Although it might be easy to watch a second-rate version of this film on your computer, seeing The Gold Rush as it was first shown (on the big screen with Charlie Chaplin’s own music played live) was not something to be missed. Widely acclaimed as one of the best movies of all time as well as the best silent comedy ever made, The Gold Rush has endured countless advancements in filmmaking and continues to come out on top. Charlie Chaplin himself declared this “the picture I want to be remembered by,” perhaps because it captures the majority of Chaplin’s most iconic moments in film history. In fact, it was the first silent comedy to have a comedy set in a historical event, as well as the first silent comedy to shoot most scenes on location (even though most scenes didn’t make the cut), which was quite a feat seeing as though The Gold Rush is set with the Klondike region of north-western Canada as the background.
The Gold Rush is as much a drama as it is a comedy, emphasizing Chaplin’s own past as poor young man in London who was forced to work to feed his ill mother and younger sibling. The undertones of the film focus on hunger. The Tramp hungers for food, for financial stability, for love, and for acceptance. This theme is comedically exemplified in the iconic scene where the Tramp and Big Jim take hunger and starvation to the next level by boiling a shoe and serving it up like roast chicken. Chaplin does an exemplary job playing a character that is at once sympathetic and humorous. The Tramp character’s pitiful situation allured audiences into the film while also enjoying Chaplin’s famous slapstick comedy. The Gold Rush influenced comedies thereafter, both silent and sound. The idea of creating a comedy around an actual historical event, one that is quite depressing in reality, was a very new concept.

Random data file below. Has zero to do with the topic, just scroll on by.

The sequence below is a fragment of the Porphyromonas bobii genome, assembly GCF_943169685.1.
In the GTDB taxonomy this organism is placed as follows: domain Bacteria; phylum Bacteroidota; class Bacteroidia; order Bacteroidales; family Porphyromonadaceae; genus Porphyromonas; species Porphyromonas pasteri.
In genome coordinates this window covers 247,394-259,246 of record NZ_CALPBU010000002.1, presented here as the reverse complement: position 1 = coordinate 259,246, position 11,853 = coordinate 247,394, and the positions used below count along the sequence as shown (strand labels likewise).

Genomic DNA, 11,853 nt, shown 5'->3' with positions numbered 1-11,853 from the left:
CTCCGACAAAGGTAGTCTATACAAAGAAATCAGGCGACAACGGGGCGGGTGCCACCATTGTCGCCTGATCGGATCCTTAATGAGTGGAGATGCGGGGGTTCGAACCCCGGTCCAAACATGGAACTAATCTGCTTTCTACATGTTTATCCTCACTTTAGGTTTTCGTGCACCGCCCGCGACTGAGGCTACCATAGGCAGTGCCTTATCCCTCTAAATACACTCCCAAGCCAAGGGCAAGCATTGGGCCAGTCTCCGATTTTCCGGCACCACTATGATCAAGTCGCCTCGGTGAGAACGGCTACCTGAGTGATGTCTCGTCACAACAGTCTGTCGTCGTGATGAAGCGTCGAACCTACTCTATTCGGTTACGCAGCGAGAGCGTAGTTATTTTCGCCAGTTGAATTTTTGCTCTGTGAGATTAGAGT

The film follows a couple of lone prospectors, one being the Tramp, as they search for gold during the Klondike Gold Rush. Along the way, the Tramp meets Georgia, the queen of the dance hall. Initially, he is mocked and becomes part of a game for Georgia and her friends. The sympathy towards the Tramp is significant, and yet Chaplin does a remarkable job keeping the comedic factor alive, making sure to keep the proper balance between humor and drama. The ending is sentimental, finishing up with the Little Tramp getting Georgia’s sincere affections and getting in on a good bit of gold.
The Gold Rush set the precedence for silent films and comedies thereafter. The bittersweetness of this film is perhaps why it is Chaplin’s self-proclaimed favorites. The film has substance; it doesn’t just rely on cheap tricks and special effects, something Chaplin took to heart. The Gold Rush proved that pure talent and a substantial story are all that’s needed to make a masterpiece.